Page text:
Rainforest villagers from Ecuador scored their first significant collection victory against Chevron’s assets this week in their attempt to enforce the historic $19 billion judgment against the oil giant after it was found to have caused cancers and environmental damage to ancestral lands in the Amazon.
An Ecuador court this week issued an order for the plaintiffs to obtain approximately $200 million in Chevron assets in the South American country – a significant sum given that the oil giant tried to strip all of its assets from the country in anticipation of losing the litigation. In a statement released in Ecuador’s capital of Quito, the villagers also reiterated their goal of collecting the entire $19.04 billion damages award by seizing Chevron assets in countries around the world.
Among the assets ordered turned over are a $96.3 million debt Ecuador’s government owes Chevron, monies in various bank accounts held in Ecuador by Chevron and its subsidiaries, and licensing fees generated by the use of Chevron trademarks in the country. The total amount in assets could generate an estimated $200 million for the plaintiffs, who won their case in 2011 after an eight-year trial, said lawyers for the communities.
“This is a huge first step for the rainforest villagers on the road to collecting the entire $19 billion judgment,” said Pablo Fajardo, the lead lawyer for the communities. Fajardo said the assets would be used to begin to fund a clean-up of the ecological disaster left by Chevron, consistent with the mandates laid out by the Ecuador trial court.
“Indigenous people and farmers in Ecuador continue to suffer disease and death because of Chevron’s refusal to respect the rule of law in Ecuador,” said Fajardo. “This is the first example of how Chevron is losing assets as courts force it to comply with its obligations.”
Chevron trademarks affected by the court order include Texaco, Ursa, Havoline, Doro, Geotex, Meropa, Motex, Multigear, Regal, Toro, Texathern, Thuban, and others. All are used in Ecuador under licensing arrangements with local distributors, said Fajardo. Also ordered frozen are all bank accounts related to Chevron, Texaco, and any subsidiary in the country.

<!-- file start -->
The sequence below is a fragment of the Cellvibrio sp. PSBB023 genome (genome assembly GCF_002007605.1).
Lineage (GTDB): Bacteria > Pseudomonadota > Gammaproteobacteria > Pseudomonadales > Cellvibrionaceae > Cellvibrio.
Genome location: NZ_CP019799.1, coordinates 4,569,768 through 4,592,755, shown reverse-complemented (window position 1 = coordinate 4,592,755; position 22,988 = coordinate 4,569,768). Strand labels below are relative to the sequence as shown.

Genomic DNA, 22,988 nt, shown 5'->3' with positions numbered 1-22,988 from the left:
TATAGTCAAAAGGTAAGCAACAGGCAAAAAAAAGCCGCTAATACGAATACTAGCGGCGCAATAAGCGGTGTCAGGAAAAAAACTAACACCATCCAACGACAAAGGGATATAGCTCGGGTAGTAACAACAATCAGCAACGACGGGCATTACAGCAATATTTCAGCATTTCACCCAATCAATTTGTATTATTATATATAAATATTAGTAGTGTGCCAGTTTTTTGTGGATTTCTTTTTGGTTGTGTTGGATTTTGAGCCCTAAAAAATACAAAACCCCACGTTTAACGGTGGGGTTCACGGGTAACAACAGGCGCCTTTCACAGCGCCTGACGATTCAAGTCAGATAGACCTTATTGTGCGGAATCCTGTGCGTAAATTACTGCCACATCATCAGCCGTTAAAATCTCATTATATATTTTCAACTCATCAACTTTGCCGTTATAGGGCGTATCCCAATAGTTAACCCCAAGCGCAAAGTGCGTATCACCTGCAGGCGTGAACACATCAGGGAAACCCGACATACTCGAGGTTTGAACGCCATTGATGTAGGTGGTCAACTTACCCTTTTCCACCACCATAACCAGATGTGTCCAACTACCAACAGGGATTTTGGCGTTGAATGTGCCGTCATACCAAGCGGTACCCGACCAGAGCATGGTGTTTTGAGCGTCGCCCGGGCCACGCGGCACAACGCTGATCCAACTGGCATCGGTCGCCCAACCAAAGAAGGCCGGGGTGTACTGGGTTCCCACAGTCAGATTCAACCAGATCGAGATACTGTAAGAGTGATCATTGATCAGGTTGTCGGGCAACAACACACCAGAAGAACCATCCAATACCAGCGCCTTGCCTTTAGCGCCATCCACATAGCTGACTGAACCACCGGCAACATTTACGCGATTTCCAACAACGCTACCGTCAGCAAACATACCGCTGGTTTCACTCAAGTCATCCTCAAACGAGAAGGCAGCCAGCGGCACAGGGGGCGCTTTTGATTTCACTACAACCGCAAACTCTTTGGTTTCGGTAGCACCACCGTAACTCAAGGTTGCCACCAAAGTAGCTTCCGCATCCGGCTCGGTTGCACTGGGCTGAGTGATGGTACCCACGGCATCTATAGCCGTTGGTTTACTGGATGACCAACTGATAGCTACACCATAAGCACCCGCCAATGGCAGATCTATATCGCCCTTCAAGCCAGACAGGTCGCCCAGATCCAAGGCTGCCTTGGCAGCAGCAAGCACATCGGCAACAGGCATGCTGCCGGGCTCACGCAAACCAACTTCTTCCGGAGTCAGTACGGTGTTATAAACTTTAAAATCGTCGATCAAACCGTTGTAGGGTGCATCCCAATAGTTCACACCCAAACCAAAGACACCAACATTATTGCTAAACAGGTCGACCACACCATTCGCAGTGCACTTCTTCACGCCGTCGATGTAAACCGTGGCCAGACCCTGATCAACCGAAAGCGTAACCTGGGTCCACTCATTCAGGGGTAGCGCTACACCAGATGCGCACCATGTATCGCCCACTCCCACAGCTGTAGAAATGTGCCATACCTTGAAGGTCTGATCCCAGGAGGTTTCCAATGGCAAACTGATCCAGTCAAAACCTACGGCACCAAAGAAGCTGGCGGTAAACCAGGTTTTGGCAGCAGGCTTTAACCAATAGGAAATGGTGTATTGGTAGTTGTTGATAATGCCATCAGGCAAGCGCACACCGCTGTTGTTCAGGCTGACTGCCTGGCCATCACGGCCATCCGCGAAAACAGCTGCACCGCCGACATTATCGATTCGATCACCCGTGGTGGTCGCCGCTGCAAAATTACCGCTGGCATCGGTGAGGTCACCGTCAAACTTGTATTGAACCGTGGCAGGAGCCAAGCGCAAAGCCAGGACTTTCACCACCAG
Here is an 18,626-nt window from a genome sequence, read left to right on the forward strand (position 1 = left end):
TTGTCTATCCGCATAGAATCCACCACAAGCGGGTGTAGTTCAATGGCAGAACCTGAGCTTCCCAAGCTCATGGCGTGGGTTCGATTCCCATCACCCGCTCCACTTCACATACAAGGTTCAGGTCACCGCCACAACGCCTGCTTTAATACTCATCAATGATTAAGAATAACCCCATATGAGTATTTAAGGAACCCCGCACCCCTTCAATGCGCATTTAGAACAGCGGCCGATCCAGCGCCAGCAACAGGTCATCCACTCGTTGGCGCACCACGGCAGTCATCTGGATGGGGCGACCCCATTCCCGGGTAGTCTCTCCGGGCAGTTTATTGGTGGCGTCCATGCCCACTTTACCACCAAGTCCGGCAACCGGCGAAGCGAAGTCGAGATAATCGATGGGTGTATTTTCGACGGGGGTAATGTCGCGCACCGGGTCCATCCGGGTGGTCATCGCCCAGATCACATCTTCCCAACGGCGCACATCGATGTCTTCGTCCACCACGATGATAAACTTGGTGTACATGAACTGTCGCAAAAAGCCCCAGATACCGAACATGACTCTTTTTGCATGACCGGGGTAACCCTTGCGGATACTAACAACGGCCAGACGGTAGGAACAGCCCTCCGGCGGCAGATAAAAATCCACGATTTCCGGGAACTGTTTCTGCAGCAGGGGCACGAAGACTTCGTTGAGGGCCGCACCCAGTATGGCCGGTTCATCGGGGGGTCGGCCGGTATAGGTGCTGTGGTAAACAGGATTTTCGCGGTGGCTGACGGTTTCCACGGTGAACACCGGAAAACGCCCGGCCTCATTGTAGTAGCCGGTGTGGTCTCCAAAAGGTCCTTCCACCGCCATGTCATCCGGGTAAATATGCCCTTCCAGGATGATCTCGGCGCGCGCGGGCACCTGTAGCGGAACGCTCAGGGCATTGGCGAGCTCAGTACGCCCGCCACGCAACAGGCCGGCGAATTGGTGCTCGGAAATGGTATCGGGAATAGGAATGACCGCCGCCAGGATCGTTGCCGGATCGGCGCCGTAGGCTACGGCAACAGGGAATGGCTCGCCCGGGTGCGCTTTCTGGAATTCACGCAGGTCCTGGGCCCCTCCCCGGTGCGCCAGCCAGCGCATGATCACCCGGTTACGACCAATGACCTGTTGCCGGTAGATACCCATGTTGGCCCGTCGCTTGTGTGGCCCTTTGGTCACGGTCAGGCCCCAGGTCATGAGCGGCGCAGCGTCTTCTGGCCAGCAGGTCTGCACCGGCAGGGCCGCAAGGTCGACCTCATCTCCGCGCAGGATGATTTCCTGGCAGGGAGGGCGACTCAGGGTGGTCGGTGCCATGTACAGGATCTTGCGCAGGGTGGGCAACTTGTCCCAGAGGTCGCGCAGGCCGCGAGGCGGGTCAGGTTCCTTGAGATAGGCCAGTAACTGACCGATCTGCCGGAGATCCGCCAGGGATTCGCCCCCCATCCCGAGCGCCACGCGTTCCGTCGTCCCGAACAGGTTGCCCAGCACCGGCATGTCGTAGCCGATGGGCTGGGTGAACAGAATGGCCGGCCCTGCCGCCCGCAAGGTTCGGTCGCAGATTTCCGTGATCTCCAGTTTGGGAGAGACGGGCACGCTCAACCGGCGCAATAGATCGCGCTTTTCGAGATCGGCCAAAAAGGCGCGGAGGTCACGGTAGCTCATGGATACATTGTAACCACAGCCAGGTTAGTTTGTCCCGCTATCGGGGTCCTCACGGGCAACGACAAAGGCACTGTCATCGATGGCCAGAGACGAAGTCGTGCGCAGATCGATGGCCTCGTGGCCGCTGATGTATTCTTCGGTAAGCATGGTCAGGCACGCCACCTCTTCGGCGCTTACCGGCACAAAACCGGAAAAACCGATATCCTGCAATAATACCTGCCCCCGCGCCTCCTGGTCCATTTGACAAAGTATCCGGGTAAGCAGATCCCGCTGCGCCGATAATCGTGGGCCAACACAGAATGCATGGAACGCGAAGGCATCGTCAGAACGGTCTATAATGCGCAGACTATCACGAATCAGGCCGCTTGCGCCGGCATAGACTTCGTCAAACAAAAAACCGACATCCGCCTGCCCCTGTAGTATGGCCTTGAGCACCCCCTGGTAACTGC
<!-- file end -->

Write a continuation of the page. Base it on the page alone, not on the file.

The $96 million debt stems from an international arbitration award in favor of Chevron related to numerous commercial disputes between the oil giant and Ecuador’s state-owned oil company, Petroecuador. Those funds will have to be transferred by the government to the rainforest villagers as part of the collection effort, Fajardo said.
Chevron operated in Ecuador from 1964 to 1992 under the Texaco brand. In February 2011, an Ecuador court found Chevron liable for deliberately dumping billions of gallons of toxic waste into the Amazon, causing an outbreak of cancer and devastating the natural habitat relied on by thousands of villagers. Numerous independent studies have found thousands of people have died or are likely to die due to Chevron’s pollution. See here, here, and here.
A video on the case can be seen here; a written summary of the evidence can be read here; and a 60 Minutes segment on the case can be viewed here.
Chevron has the right to oppose the order, which was issued ex parte to prevent Chevron from selling or removing its assets before they could be frozen. If Chevron opposes the order, the trial has to either modify or ratify his original ruling. That job is considered largely ministerial given that the judgment from the long-running lawsuit has been affirmed on appeal and Chevron refused to post a security bond preventing enforcement of the judgment, said Fajardo.
Separately, the Ecuadorian villagers in May and June filed seizure actions in Canada and Brazil targeting billions of dollars worth of Chevron assets, including refineries, offshore oil platforms, and oil production facilities. The Canadian court, located in Ontario, has scheduled an initial hearing for late November.
The environmental trial was held in Ecuador at Chevron’s request after the company filed 14 sworn affidavits in U.S. federal court attesting to the fairness of the nation’s judicial system.
The court order, signed by Judge Wilfrido Erazo in the Sucumbios Provincial Court, continues a downward trend for Chevron in the legal case since it hired the U.S. law firm Gibson Dunn & Crutcher in 2009 to “rescue” it from the impending Ecuador liability.
In recent weeks, the U.S. Supreme Court denied its attempt to block enforcement of the judgment; several shareholders with an estimated $580 billion in assets under management urged the company to settle the case; and, a U.S. Congresswoman and other large shareholders asked the SEC to determine whether Chevron CEO John Watson and General Counsel R. Hewitt Pate are lying about the Ecuador case to investors. See here, here and here.
Chevron also has suffered a series of devastating courtroom setbacks in the U.S. over the last two years. Its own Deputy Comptroller admitted in open court that the seizure actions likely will cause "irreparable harm" to the company’s operations.
The Ecuadorian rainforest villagers plan to file additional seizure actions against Chevron in other countries in the coming weeks, said Fajardo, the recipient of the CNN “Hero” Award for his work on the case.
He added that key Chevron targets are located in countries in Latin America, Africa, and Asia.